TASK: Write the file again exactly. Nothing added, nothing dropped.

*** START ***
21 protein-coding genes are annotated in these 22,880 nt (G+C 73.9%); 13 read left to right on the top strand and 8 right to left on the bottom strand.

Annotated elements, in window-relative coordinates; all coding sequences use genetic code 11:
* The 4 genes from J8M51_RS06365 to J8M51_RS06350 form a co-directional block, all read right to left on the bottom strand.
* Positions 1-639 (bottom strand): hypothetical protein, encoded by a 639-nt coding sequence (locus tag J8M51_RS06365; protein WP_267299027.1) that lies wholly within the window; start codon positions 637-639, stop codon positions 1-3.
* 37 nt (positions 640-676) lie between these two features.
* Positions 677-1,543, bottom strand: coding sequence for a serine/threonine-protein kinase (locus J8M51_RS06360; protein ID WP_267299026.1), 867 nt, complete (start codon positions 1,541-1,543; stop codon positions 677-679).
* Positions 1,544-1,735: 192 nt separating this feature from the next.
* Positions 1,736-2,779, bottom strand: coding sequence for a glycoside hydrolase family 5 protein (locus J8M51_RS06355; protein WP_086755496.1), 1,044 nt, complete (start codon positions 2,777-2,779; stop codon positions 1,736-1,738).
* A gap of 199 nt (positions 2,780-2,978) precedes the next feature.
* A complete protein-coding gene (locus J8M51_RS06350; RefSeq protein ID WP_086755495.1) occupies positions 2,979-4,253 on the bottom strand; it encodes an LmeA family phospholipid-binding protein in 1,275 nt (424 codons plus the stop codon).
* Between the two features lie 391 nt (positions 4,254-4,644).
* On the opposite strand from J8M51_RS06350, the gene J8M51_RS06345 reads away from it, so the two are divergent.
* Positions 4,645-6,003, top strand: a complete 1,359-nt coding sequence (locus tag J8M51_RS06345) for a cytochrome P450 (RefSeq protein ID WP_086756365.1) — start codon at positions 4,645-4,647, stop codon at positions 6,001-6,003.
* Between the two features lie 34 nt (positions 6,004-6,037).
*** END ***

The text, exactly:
21 protein-coding genes are annotated in these 22,880 nt (G+C 73.9%); 13 read left to right on the top strand and 8 right to left on the bottom strand.

Annotated elements, in window-relative coordinates; all coding sequences use genetic code 11:
* The 4 genes from J8M51_RS06365 to J8M51_RS06350 form a co-directional block, all read right to left on the bottom strand.
* Positions 1-639 (bottom strand): hypothetical protein, encoded by a 639-nt coding sequence (locus tag J8M51_RS06365; protein WP_267299027.1) that lies wholly within the window; start codon positions 637-639, stop codon positions 1-3.
* 37 nt (positions 640-676) lie between these two features.
* Positions 677-1,543, bottom strand: coding sequence for a serine/threonine-protein kinase (locus J8M51_RS06360; protein ID WP_267299026.1), 867 nt, complete (start codon positions 1,541-1,543; stop codon positions 677-679).
* Positions 1,544-1,735: 192 nt separating this feature from the next.
* Positions 1,736-2,779, bottom strand: coding sequence for a glycoside hydrolase family 5 protein (locus J8M51_RS06355; protein WP_086755496.1), 1,044 nt, complete (start codon positions 2,777-2,779; stop codon positions 1,736-1,738).
* A gap of 199 nt (positions 2,780-2,978) precedes the next feature.
* A complete protein-coding gene (locus J8M51_RS06350; RefSeq protein ID WP_086755495.1) occupies positions 2,979-4,253 on the bottom strand; it encodes an LmeA family phospholipid-binding protein in 1,275 nt (424 codons plus the stop codon).
* Between the two features lie 391 nt (positions 4,254-4,644).
* On the opposite strand from J8M51_RS06350, the gene J8M51_RS06345 reads away from it, so the two are divergent.
* Positions 4,645-6,003, top strand: a complete 1,359-nt coding sequence (locus tag J8M51_RS06345) for a cytochrome P450 (RefSeq protein ID WP_086756365.1) — start codon at positions 4,645-4,647, stop codon at positions 6,001-6,003.
* Between the two features lie 34 nt (positions 6,004-6,037).